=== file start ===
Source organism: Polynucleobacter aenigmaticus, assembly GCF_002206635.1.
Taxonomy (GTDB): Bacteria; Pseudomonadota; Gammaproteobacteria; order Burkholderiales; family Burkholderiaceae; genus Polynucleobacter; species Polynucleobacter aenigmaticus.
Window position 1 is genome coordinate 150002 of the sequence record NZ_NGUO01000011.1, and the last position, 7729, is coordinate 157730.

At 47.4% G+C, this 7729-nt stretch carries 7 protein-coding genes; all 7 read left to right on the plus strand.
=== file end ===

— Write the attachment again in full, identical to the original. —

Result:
Source organism: Polynucleobacter aenigmaticus, assembly GCF_002206635.1.
Taxonomy (GTDB): Bacteria; Pseudomonadota; Gammaproteobacteria; order Burkholderiales; family Burkholderiaceae; genus Polynucleobacter; species Polynucleobacter aenigmaticus.
Window position 1 is genome coordinate 150002 of the sequence record NZ_NGUO01000011.1, and the last position, 7729, is coordinate 157730.

At 47.4% G+C, this 7729-nt stretch carries 7 protein-coding genes; all 7 read left to right on the plus strand.